All the latest news, ideas, and opinions from Denver's Independent Literary Center: lighthousewriters.org
by Kate Barrett
Lit Fest this year is bringing in some stellar writers and authors to teach everything from one-day craft seminars to multi-day intensives. I for one am giddy with anticipation to think of meeting so many talented personalities. I caught up with one soon-to-be visiting instructor, Richard Louis Garcia—outstanding poet, lovely speaker of Spanish, and all-around fascinating person. Once discouraged in his attempts to write, he received a much needed message from Nobel Prize-winner Octavio Paz, who said, “[Selected poetry] impressed me so much that I re-read it two or three additional times. These successive readings, far from cooling my enthusiasm, made me discover fresh aspects of my own poetry, and gave me new reasons to say what I declare to you here: without a doubt, you are a true and authentic poet. Some of the poems are completely successful—at once intense and simple. Not all, clearly, have the same intensity—no poet can always equal himself—but the collection is admirable—the images, the emotion, the verbal economy, the tone (the words react—the images are seen).”
He was nice enough to answer a few questions before heading out to Denver this summer.
KB. I read some of your poems on the PoetryFoundation.org, as well as in the Cortland Review. I love your poem “Colorado” in particular. You focus a lot on dreams or what seems like pretty surreal imagery. Have you always written that way?
RG. I think my writing is partly influenced by the writing I read as a youth, which would have been the Beats, the Surrealists, European, Spanish and South American writers. At that time, as recently, some writers were working from the dream, the fable and the fairy tale. I grew up in a house that only had one book, a large book, in Spanish, that was a kind of dictionary where you would look up a dream you had and find out its meaning. I also grew up in a culture where part of everyday reality was what might be call Magical Realism today. I think that the emotional heart and lyric of a poem is carried and conveyed in figurative language, such as conceit, image and the metaphor.
KB. Yes! I’m absolutely with you. I took a class on how to bring dream imagery into your writing (last year at Lit Fest in fact! It was with Julene Bair. She’ll be here again this summer—perhaps you two should chat!) and found it really interesting. We talked about how dreams are essentially visual metaphors that you can deconstruct or boil down to find their meaning. Maybe this is an obvious revelation, but that meant to me that humans, at the core, are metaphor-making animals. Our default method of thinking is one of the most basic and beautiful devices in poetry or literature—figurative language, layered images, narratives or events with multiple connotations or meanings.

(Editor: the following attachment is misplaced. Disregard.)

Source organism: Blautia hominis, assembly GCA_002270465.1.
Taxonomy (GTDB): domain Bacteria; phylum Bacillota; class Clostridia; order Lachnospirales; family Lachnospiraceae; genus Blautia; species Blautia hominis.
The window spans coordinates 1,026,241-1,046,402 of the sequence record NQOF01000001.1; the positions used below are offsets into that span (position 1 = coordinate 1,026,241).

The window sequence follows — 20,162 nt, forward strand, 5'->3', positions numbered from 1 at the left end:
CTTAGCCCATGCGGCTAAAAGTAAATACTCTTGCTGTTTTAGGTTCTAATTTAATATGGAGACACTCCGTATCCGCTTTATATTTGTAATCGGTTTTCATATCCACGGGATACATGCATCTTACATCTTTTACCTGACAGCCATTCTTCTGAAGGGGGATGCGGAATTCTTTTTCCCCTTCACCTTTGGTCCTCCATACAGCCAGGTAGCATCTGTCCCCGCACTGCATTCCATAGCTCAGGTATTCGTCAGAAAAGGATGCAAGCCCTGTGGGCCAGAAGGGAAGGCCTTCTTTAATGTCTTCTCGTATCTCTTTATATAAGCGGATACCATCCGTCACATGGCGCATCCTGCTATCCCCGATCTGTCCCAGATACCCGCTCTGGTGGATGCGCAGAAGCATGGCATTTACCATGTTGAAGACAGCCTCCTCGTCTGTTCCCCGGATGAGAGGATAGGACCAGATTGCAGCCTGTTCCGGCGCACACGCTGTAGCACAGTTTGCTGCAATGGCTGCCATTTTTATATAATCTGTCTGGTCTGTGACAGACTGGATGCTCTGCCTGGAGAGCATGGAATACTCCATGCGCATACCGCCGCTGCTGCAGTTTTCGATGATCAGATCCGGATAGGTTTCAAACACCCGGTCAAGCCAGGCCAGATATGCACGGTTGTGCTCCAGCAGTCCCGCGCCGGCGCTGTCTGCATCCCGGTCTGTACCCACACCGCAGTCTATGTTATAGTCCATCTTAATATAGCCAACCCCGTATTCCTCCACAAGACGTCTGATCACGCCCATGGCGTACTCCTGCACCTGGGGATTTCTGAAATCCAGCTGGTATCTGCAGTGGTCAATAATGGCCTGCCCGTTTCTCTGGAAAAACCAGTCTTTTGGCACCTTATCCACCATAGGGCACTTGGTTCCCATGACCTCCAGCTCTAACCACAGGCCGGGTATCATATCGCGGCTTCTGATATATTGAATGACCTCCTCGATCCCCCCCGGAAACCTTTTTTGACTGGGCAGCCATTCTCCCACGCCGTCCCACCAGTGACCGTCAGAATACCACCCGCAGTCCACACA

It sounds like your Lit Fest class is going to be focused on this kind of writing—you’ll be going over some pretty wild forms. What do you hope students will take from that?
RG. I hope my students take some new drafts from my class, and a new understanding of methods they can use to create more poems.
KB. Do you by chance remember the title of the dream book you grew up with?
RG. No, I don’t remember the title. But such dream books still exist in English too. This is not Freud or Jung—it’s more like if you dream of finding a spoon, you look up spoon.
KB. You say there was only one book in your house—did your family read much or did your attraction to poetry come from somewhere else?
RG. No, my family did not read but I read and loved stories and began to look into poetry and myth when I was a teenager.
KB. Your bio says you stopped writing for a long time. What made you stop? What did you do in the meantime?
RG. I stopped writing out of disappointment and from lack of knowledge of how to proceed. I had jobs, mostly low level, and did some graphic art, but kept reading. I don’t think I would have started again without the encouragement from Octavio Paz.
KB. That’s right—he wrote to you to say he thought you were a true poet. That’s incredible. I don’t want to dwell on your hiatus from writing, of course, but I think a lot of writers (both at Lighthouse and just in general) can definitely relate. Sometimes the disappointment is just overwhelming. Do you have any advice for writers who might feel that? Words of wisdom from the other side? If you’re on the other side, that is. Perhaps there is no other side?
RG. Returning to poetry writing was more a matter of survival because I came to a crossroads where I could not go on without it. I teach in a low-residency program and I always have students of retirement age, who have had their work careers, raised children and all the rest, but now feel a need to get back to their first dreams. Time becomes a factor.
KB. We look forward to meeting Richard Louis Garcia in a matter of weeks.